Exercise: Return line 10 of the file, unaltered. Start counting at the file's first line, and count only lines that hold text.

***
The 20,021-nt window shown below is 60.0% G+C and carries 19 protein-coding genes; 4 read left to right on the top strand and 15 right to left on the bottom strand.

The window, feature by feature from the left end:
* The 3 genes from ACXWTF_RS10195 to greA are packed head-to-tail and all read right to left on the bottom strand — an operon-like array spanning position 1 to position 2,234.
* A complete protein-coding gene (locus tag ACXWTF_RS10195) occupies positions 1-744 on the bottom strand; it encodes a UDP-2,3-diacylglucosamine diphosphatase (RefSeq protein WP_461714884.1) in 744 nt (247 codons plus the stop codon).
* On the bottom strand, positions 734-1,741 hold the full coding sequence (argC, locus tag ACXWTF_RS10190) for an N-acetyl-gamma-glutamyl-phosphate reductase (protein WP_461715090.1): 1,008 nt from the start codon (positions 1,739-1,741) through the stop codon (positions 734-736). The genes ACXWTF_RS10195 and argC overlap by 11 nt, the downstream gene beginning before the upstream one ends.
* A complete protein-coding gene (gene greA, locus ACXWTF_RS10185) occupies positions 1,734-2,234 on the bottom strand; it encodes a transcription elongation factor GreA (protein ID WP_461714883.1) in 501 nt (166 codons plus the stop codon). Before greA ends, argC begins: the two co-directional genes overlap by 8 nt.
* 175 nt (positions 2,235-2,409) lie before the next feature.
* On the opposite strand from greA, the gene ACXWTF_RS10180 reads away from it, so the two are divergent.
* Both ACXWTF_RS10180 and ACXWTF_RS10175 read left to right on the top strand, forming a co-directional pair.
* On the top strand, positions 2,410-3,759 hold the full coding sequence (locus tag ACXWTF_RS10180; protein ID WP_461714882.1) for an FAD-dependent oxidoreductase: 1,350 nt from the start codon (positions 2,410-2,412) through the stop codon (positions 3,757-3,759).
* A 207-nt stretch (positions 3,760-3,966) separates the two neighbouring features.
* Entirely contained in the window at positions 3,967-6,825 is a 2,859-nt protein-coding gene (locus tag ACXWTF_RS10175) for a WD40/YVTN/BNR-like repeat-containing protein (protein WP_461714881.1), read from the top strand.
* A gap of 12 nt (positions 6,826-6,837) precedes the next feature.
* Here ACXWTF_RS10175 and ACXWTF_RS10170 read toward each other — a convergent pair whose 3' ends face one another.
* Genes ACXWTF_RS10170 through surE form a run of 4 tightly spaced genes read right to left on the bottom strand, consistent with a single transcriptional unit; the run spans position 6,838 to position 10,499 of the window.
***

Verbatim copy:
* On the top strand, positions 2,410-3,759 hold the full coding sequence (locus tag ACXWTF_RS10180; protein ID WP_461714882.1) for an FAD-dependent oxidoreductase: 1,350 nt from the start codon (positions 2,410-2,412) through the stop codon (positions 3,757-3,759).